Access based on ‘millimeter wave’ (FWA) – essentially very high speed
    connections between two points – requires significant infrastructure change
    that the network providers are struggling to deliver. Rather than towers, FWA
    is a very short range service and, as such, demands very high antenna density,
    with small cells (antennas) deployed on buildings, street furniture and lamp
    posts 10metres apart. Network providers have overestimated the willingness of
    local authorities and building owners to provide the planning permission
    required to install antennas on lampposts and buildings. Without antenna
    density, FWA is not a viable, scalable option for business connectivity; at
    best companies will have to wait three years or more before 5G offers a viable
    wireless leased line alternative. At the time of writing, Three UK has just
    launched their FWA offering in a few postcode areas in London for home
    broadband, and already there are accounts of intermittent signal problems
    impacting performance, which lends weight to the argument for more antenna
    density being required to achieve stable, repeatable service coverage.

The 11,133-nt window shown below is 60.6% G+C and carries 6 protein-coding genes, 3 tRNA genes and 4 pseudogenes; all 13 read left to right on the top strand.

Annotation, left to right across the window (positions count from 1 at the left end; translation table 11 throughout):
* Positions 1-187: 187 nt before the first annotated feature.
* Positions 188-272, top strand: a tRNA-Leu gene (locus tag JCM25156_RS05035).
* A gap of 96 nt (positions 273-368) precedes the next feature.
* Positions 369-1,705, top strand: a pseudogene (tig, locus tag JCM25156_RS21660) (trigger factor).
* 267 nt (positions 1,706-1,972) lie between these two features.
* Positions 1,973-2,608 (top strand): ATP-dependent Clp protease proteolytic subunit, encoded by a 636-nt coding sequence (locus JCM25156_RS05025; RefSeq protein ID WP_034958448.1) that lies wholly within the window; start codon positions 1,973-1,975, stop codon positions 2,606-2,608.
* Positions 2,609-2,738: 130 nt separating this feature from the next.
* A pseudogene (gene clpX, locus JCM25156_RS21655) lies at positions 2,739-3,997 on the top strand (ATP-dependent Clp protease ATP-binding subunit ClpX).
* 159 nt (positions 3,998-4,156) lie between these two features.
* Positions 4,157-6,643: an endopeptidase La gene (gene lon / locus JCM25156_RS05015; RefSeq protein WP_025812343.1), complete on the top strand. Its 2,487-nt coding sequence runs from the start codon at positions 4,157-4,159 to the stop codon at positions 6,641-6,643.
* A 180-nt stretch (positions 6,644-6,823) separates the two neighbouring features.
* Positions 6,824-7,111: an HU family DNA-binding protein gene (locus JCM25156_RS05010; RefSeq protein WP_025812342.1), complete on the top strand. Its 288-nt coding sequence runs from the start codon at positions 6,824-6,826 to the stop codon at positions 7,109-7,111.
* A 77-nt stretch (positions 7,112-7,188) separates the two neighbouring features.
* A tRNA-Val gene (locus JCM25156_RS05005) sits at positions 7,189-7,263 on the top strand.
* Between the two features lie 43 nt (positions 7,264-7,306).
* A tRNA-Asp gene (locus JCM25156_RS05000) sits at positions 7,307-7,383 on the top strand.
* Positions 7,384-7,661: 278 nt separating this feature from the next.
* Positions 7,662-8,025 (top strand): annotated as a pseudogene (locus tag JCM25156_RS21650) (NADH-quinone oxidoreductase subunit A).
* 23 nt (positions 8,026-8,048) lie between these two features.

At worst, of course, the continuing
    concerns regarding the potential health implications of 5G networks could
    further delay installation. Local authorities will remain wary about exposing
    the public to risk; unless and until the 5G industry can address in a
    concerted, focused way that the persistent claims that running high frequency
    networks in high density areas is not a risk, planners may meet resistance from
    schools, hospitals, and community building managers.

    There are other shortcomings. 5G
    services today do not include any Service Level Agreements, undermining any
    business confidence in the quality and repeatability of the service. There
    seems to be no ‘network slicing’ (the technique to separate traffic types),
    making it impossible to prioritise network traffic – such as IoT. Indeed, the
    entire IoT aspect of 5G has been shelved for now, with both EE and Vodafone
    confirming that IoT will not be part of the initial service. There is no
    clarity regarding support for IoT devices in the future, the ability to upgrade